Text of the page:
• Madeleine Eastoe & Kevin Jackson. Photo: Jeff Busby.
    Madeleine Eastoe & Kevin Jackson. Photo: Jeff Busby.
  • Chengwu Guo & Reiko Hombo.  Photo: Jef Busby.
    Chengwu Guo & Reiko Hombo. Photo: Jef Busby.
  • Photo: Jeff Busby
    Photo: Jeff Busby

The Australian Ballet: Giselle -
State Theatre, Arts Centre, Melbourne, 13 March -

There's no doubting that a loved classic such as Giselle is a great way to bring in a new ballet season. Add to that the final performances of one of Australia's favourite ballerinas, and audiences are primed to love every moment. Madeleine Eastoe is dancing Giselle as her final role before retiring from the Australian Ballet in July. On the opening night of her final season she delivered everything one could hope for in a final role; technical virtuosity, subtlety of interpretation and believability.

The Giselle of the 2015 season is Maina Gielgud's production. First performed in 1986, it hasn't been seen in Australia since 2006. As such, many of the dancers are approaching it for the first time and Gielgud has been in Australia for its staging.

The story of a trusting and innocent village girl, sent mad by the betrayal of a callous nobleman and doomed to spend eternity tormenting men who stray into the path of the Wilis, is the stuff of high Romanticism. The dancers seemed to relish the interpretative possibilities of their roles and especially the chance to show the distinct moods and stylistic shifts from the first to second act.

Madeleine Eastoe's rendering of Giselle modulated well from her joyful maiden in love in the early scenes through to her rapid decline into madness and her Act II incarnation as a Wili - the ghost of a young girl betrayed by her lover. Her dancing began with light airiness - spritely jumps and generous lilting flow.  As Eastoe's Giselle learned of Albrecht's betrayal, her demeanour became increasingly fragile,  as the intensity of the shock deepened. Her mad scene was affecting and believable, with a wild otherworldliness that prefigured her transformation into a Wili. Although it seemed to sneak up and be over in a flash, there was a nuanced building to the scene that revealed Giselle's mental disintegration. In Act II Eastoe displayed delicacy and moved between the fragile vacancy of a spirit bereft of agency and the young woman who has retained a passion for her love.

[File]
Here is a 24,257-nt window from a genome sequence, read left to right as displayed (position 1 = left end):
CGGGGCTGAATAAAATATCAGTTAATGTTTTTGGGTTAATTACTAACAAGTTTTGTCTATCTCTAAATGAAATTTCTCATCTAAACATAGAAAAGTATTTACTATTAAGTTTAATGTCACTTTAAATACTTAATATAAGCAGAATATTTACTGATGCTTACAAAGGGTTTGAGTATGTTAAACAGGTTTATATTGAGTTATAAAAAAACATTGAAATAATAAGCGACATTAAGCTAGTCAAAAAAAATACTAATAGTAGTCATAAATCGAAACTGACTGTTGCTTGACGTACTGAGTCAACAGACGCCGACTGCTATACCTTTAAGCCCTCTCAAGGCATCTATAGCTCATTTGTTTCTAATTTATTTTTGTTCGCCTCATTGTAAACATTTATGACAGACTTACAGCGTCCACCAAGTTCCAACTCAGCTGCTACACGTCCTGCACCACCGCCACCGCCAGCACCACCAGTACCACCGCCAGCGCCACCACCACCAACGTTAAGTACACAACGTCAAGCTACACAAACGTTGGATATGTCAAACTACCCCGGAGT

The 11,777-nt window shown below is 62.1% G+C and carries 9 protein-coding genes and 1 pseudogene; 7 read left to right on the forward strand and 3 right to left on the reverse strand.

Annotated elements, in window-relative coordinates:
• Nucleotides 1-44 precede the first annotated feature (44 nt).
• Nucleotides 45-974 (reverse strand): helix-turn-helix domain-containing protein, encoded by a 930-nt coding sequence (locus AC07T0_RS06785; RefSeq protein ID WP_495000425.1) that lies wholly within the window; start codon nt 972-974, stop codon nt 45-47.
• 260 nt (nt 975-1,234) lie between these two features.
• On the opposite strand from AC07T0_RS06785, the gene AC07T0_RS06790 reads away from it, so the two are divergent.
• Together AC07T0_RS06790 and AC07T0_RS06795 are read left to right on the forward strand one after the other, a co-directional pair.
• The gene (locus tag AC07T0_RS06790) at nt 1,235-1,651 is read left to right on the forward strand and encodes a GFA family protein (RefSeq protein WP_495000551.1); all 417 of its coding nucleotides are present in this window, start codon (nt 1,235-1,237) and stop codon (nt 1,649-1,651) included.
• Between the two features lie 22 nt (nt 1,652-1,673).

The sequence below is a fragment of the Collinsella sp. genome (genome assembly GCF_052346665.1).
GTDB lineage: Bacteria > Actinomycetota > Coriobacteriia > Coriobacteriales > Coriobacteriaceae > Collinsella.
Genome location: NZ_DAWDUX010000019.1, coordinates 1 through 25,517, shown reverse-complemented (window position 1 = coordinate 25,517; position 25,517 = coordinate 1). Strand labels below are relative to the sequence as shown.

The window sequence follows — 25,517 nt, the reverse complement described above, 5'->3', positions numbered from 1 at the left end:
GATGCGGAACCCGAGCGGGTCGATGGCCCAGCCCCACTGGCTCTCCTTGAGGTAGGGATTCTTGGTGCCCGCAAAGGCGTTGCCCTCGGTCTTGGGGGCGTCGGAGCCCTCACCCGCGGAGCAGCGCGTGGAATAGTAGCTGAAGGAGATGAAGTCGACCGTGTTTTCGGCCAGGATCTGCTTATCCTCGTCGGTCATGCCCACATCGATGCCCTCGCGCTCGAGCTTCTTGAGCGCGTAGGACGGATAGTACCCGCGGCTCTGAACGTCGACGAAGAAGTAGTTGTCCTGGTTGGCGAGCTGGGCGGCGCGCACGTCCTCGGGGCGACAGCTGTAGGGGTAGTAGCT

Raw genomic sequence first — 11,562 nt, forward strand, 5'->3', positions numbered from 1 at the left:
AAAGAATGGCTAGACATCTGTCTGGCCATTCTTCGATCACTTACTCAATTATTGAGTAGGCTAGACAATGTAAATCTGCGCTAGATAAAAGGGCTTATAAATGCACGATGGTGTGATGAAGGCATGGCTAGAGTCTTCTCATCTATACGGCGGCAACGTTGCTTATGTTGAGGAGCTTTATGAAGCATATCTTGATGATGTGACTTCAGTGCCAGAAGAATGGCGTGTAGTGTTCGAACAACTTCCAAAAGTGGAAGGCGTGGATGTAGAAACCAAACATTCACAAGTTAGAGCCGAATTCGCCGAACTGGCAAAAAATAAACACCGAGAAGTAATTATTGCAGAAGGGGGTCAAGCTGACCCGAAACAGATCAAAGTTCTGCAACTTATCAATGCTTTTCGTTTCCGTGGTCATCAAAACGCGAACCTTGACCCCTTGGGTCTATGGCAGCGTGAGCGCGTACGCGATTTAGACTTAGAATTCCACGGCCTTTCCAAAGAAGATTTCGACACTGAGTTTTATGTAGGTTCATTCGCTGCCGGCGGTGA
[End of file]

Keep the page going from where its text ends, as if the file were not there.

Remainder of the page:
As Albrecht, Kevin Jackson was strong and convincing. He conveyed a confident charm that subtly suggested the disingenuousness of his character. Jackson's dancing was elegant and assured, and he made a good partner for Eastoe. He too, showed real detail in the characterisation of his role and restrained but directed acting. The only quibble is that the pair did not exude obvious rapport in the early moments of the first act, although this may have served to illustrate Albrecht's lack of sincerity. I was particularly impressed with Jackson's pure strong technique and wonderful entrechats.

The pairing of Reiko Hombo and Chengwu Guo in the peasant pas de deux was a delight. Their dancing conveyed energy and joy. Guo is almost flawless in his interpretive and technical execution of roles. Here his precision, power and astonishing ballon contrasted with a fluid liquidity as he transmitted a pure Romantic style. Hombo danced with a carefree lightness and beautiful elasticity in her jumps, and a wonderful warmth. This was a delightful and charismatic pairing. The highlight of the first act, they were gone too soon.

Aka Kondo as Myrtha, Queen of the Wilis, was perfect; commanding and fiercely cool. Her clear lines and decisive gestures were convincing of her haunting control of her domain. The Wilis were danced beautifully, and were precise, ethereal and a little scary in their detached determination.

Andrew Killian as Hilarion displayed his usual fine dancing together with a convincing portrayal of grief in Act II. An experienced Giselle herself, guest Lisa Bolte won audience approval as Giselle's mother.

The lighting design, by William Ackers and executed by Francis Croese, was both dramatic and hauntingly evanescent in the second act, allowing the Wilis their supernatural and ungraspable remoteness. Peter Farmer's set design was effective, moving as it did from a warm autumnal mood to the chill of the forest.

The Australian Ballet has struck exactly the right chord with this production of Giselle - a delight all round.


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